In Love and War With Iraq’s Elite Fighters

A Iraqi special forces soldier walks in a burned house near the front line during fighting against Islamic State militants in west Mosul, Iraq, Friday, March 17, 2017.

AP Photo/Felipe Dana

AA Font size + Print

A Iraqi special forces soldier walks in a burned house near the front line during fighting against Islamic State militants in west Mosul, Iraq, Friday, March 17, 2017.

Born in war, raised in war, Iraq’s young special operations forces fight their turn – they just hope their familes understand.

MOSUL, Iraq — There was a time before the emergence of the Islamic State that Iraqi Lt. Ali Sahib wanted to be an computer engineer. 

That seems like a lifetime ago. 

Instead, Sahib took a hiatus from the classroom to train to become a member of Iraqi Special Operation Forces, or ISOF, an elite military unit fighting on the front lines of an ongoing battle to retake Mosul that’s left large swathes of the city destroyed and prompted hundreds of thousands to flee. 

The 28-year-old says decades of near-constant fighting in Iraq opened his eyes to a stark reality. “I was born right after a war,” he says, referring to the Iran-Iraq conflict that spanned nearly the entire decade of the ‘80s and left hundreds of thousands dead. 

Sahib was a small boy when Iraqi invaded Kuwait and the first Gulf War started. In his teens the George W. Bush administration falsely accused Iraq of possessing weapons of mass destruction and having ties to al-Qaeda before launching an ill-fated invasion of his country. Now with the Islamic State backed up and battered in Mosul, Sahib still doesn’t foresee an end to the violence any time soon.

“There will be even more war in Iraq,” he tells me one night last month after a long day of combat in Mosul’s Mansur neighborhood. 

If recent ISOF operations in western Mosul are any indication, he might just be right. During one, soldiers were patrolling a street recaptured moments earlier from the Islamic State, or ISIS, when a car barreled toward them and exploded, sending a flaming engine block soaring through the air. The suicide bomber behind the wheel managed to kill one ISOF soldier and wound three others. Remnants of their assailant splattered on their armored Humvees, five of which were totaled in the blast. Amid the smoke and shock those that survived braced for more violence. Suicide bombings are often followed by sniper fire or a complex assault, though not this time. Instead, the ISOF faced another deadly threat. Ammunition inside their flaming trucks began to ignite. Countless rounds fired in all directions while the Islamic State lobs mortars at them from a safe distance. The soldiers had no choice but to wait out the onslaught hunkered down in the nearby bombed-out homes destroyed in the recent fighting.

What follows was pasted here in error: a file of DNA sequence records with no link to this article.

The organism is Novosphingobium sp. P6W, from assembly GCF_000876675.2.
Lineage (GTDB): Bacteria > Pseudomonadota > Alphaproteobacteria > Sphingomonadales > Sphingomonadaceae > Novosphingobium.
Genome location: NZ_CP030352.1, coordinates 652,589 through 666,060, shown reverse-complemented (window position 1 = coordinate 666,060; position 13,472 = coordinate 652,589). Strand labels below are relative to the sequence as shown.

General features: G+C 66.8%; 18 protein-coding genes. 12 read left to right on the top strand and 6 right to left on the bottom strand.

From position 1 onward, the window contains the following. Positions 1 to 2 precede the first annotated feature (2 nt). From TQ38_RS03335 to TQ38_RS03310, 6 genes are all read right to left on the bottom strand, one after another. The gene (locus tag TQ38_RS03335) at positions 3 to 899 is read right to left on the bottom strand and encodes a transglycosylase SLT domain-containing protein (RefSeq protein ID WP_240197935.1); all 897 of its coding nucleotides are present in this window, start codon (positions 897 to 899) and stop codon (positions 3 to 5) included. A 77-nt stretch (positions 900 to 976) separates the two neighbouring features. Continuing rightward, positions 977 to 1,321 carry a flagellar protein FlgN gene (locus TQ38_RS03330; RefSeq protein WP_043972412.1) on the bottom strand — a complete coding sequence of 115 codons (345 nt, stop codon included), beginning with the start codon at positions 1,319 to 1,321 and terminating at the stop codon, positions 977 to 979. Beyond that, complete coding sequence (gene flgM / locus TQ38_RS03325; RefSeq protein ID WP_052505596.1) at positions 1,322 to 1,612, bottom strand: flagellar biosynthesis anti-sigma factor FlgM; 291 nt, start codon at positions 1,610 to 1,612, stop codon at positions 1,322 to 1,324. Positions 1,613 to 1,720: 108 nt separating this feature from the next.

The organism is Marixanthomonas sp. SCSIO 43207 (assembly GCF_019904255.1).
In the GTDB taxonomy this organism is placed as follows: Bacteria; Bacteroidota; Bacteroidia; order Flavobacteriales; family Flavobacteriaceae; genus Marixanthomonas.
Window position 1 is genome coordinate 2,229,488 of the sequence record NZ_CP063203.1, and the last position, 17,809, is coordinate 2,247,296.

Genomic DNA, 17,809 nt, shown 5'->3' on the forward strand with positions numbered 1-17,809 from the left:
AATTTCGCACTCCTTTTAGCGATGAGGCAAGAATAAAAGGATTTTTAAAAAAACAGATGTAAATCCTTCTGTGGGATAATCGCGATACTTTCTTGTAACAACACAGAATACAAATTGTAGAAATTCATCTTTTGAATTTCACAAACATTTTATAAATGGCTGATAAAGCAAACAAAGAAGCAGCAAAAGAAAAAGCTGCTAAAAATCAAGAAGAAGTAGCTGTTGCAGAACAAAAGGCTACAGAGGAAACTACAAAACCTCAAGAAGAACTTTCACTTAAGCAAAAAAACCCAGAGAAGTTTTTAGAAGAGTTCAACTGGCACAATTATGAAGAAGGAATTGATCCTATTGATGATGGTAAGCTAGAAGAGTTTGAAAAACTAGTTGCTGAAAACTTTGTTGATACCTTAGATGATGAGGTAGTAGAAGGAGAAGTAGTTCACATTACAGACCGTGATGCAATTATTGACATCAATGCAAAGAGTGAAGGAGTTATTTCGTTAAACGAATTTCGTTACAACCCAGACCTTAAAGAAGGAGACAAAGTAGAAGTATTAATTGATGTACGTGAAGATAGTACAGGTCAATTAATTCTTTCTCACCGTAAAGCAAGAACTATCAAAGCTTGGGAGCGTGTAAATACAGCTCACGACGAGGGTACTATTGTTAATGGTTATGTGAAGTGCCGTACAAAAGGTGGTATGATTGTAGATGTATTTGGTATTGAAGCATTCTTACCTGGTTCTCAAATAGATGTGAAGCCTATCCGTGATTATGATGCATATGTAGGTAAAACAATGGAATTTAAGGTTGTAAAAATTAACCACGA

A few hours later, ISOF Vice Officer Ayman Saad is sporting a bandage on his face where shrapnel from the suicide blast gashed his cheek, recalling the attack as if he’d been in a fender bender. 

“They wanted to evacuate us, but we refused to go,” he says, then adding matter-of-factly how he and his ISOF brothers-in-arms have been the target of ISIS suicide bombers three times in just the last two days. “Most of the Islamic State fighters are here (in western Mosul) so that’s where we have to be.” 

Deadly explosions and the loss of a fellow soldiers are a regular occurrence for ISOF amid their ongoing battle to retake Mosul from the Islamic extremists who seized the city in 2014. ISOF, along with conventional Iraqi forces and militiamen, have fought to retake the city one building at a time, leaving a trail of ISIS corpses in their wake while taking their own casualties.